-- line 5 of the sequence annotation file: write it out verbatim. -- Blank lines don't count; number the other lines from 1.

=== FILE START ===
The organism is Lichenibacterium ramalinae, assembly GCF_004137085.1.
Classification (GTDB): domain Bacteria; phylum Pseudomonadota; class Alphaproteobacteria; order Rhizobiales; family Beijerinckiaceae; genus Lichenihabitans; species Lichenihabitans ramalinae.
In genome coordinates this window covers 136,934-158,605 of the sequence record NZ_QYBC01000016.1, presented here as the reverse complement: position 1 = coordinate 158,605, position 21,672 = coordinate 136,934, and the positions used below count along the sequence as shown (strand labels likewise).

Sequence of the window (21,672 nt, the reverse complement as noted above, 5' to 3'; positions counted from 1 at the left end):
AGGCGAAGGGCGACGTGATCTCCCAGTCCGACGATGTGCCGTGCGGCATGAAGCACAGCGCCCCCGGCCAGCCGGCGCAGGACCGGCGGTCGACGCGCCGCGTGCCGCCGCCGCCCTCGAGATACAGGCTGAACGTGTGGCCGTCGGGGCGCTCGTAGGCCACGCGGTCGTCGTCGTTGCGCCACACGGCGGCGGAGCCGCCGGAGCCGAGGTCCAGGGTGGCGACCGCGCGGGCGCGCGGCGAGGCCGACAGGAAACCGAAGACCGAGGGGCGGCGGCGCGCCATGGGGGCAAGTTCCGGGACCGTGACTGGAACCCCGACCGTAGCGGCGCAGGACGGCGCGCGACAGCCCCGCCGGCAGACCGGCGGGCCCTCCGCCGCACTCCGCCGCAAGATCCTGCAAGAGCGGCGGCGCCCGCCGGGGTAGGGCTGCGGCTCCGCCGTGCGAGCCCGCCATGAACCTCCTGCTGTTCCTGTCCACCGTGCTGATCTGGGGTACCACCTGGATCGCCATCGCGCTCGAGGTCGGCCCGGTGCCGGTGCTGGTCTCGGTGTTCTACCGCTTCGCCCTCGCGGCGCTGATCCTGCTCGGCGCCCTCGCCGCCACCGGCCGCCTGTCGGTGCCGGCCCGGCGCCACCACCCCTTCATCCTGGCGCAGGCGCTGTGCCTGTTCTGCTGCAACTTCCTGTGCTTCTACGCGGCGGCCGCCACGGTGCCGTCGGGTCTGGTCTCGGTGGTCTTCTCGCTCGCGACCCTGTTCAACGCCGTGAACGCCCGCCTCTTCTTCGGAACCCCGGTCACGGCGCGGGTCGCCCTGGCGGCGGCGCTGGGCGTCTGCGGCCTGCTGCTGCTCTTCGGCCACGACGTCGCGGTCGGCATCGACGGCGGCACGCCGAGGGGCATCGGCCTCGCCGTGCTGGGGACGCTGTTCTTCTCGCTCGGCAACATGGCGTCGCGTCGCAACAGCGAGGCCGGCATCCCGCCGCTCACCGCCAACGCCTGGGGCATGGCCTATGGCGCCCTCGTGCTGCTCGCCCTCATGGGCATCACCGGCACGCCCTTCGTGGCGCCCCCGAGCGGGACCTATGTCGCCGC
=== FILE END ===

AGGCGAAGGGCGACGTGATCTCCCAGTCCGACGATGTGCCGTGCGGCATGAAGCACAGCGCCCCCGGCCAGCCGGCGCAGGACCGGCGGTCGACGCGCCGCGTGCCGCCGCCGCCCTCGAGATACAGGCTGAACGTGTGGCCGTCGGGGCGCTCGTAGGCCACGCGGTCGTCGTCGTTGCGCCACACGGCGGCGGAGCCGCCGGAGCCGAGGTCCAGGGTGGCGACCGCGCGGGCGCGCGGCGAGGCCGACAGGAAACCGAAGACCGAGGGGCGGCGGCGCGCCATGGGGGCAAGTTCCGGGACCGTGACTGGAACCCCGACCGTAGCGGCGCAGGACGGCGCGCGACAGCCCCGCCGGCAGACCGGCGGGCCCTCCGCCGCACTCCGCCGCAAGATCCTGCAAGAGCGGCGGCGCCCGCCGGGGTAGGGCTGCGGCTCCGCCGTGCGAGCCCGCCATGAACCTCCTGCTGTTCCTGTCCACCGTGCTGATCTGGGGTACCACCTGGATCGCCATCGCGCTCGAGGTCGGCCCGGTGCCGGTGCTGGTCTCGGTGTTCTACCGCTTCGCCCTCGCGGCGCTGATCCTGCTCGGCGCCCTCGCCGCCACCGGCCGCCTGTCGGTGCCGGCCCGGCGCCACCACCCCTTCATCCTGGCGCAGGCGCTGTGCCTGTTCTGCTGCAACTTCCTGTGCTTCTACGCGGCGGCCGCCACGGTGCCGTCGGGTCTGGTCTCGGTGGTCTTCTCGCTCGCGACCCTGTTCAACGCCGTGAACGCCCGCCTCTTCTTCGGAACCCCGGTCACGGCGCGGGTCGCCCTGGCGGCGGCGCTGGGCGTCTGCGGCCTGCTGCTGCTCTTCGGCCACGACGTCGCGGTCGGCATCGACGGCGGCACGCCGAGGGGCATCGGCCTCGCCGTGCTGGGGACGCTGTTCTTCTCGCTCGGCAACATGGCGTCGCGTCGCAACAGCGAGGCCGGCATCCCGCCGCTCACCGCCAACGCCTGGGGCATGGCCTATGGCGCCCTCGTGCTGCTCGCCCTCATGGGCATCACCGGCACGCCCTTCGTGGCGCCCCCGAGCGGGACCTATGTCGCCGC